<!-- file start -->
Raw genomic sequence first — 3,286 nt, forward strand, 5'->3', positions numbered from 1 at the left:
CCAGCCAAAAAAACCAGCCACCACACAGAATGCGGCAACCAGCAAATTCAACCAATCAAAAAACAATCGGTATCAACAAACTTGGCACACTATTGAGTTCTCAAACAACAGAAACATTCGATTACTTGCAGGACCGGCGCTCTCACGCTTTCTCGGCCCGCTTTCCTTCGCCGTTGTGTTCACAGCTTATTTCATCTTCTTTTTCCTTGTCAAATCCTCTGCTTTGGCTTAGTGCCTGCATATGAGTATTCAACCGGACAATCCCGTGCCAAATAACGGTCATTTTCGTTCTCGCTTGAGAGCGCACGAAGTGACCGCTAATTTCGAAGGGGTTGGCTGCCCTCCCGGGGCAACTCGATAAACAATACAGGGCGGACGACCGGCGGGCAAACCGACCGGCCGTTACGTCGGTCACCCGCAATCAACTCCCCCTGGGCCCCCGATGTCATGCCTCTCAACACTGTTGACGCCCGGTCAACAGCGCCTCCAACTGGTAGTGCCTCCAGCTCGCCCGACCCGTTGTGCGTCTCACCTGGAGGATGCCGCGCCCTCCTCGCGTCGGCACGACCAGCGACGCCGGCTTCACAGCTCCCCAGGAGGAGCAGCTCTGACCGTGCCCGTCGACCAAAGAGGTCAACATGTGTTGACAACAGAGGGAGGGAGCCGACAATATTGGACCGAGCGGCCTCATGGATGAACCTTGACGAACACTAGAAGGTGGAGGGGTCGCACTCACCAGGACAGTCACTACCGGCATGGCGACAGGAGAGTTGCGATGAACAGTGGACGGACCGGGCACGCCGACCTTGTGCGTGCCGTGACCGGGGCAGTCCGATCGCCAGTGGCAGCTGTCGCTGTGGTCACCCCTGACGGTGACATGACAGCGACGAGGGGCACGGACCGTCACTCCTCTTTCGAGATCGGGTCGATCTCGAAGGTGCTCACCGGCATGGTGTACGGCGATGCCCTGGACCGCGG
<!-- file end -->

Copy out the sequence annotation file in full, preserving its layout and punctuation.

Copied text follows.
Raw genomic sequence first — 3,286 nt, forward strand, 5'->3', positions numbered from 1 at the left:
CCAGCCAAAAAAACCAGCCACCACACAGAATGCGGCAACCAGCAAATTCAACCAATCAAAAAACAATCGGTATCAACAAACTTGGCACACTATTGAGTTCTCAAACAACAGAAACATTCGATTACTTGCAGGACCGGCGCTCTCACGCTTTCTCGGCCCGCTTTCCTTCGCCGTTGTGTTCACAGCTTATTTCATCTTCTTTTTCCTTGTCAAATCCTCTGCTTTGGCTTAGTGCCTGCATATGAGTATTCAACCGGACAATCCCGTGCCAAATAACGGTCATTTTCGTTCTCGCTTGAGAGCGCACGAAGTGACCGCTAATTTCGAAGGGGTTGGCTGCCCTCCCGGGGCAACTCGATAAACAATACAGGGCGGACGACCGGCGGGCAAACCGACCGGCCGTTACGTCGGTCACCCGCAATCAACTCCCCCTGGGCCCCCGATGTCATGCCTCTCAACACTGTTGACGCCCGGTCAACAGCGCCTCCAACTGGTAGTGCCTCCAGCTCGCCCGACCCGTTGTGCGTCTCACCTGGAGGATGCCGCGCCCTCCTCGCGTCGGCACGACCAGCGACGCCGGCTTCACAGCTCCCCAGGAGGAGCAGCTCTGACCGTGCCCGTCGACCAAAGAGGTCAACATGTGTTGACAACAGAGGGAGGGAGCCGACAATATTGGACCGAGCGGCCTCATGGATGAACCTTGACGAACACTAGAAGGTGGAGGGGTCGCACTCACCAGGACAGTCACTACCGGCATGGCGACAGGAGAGTTGCGATGAACAGTGGACGGACCGGGCACGCCGACCTTGTGCGTGCCGTGACCGGGGCAGTCCGATCGCCAGTGGCAGCTGTCGCTGTGGTCACCCCTGACGGTGACATGACAGCGACGAGGGGCACGGACCGTCACTCCTCTTTCGAGATCGGGTCGATCTCGAAGGTGCTCACCGGCATGGTGTACGGCGATGCCCTGGACCGCGG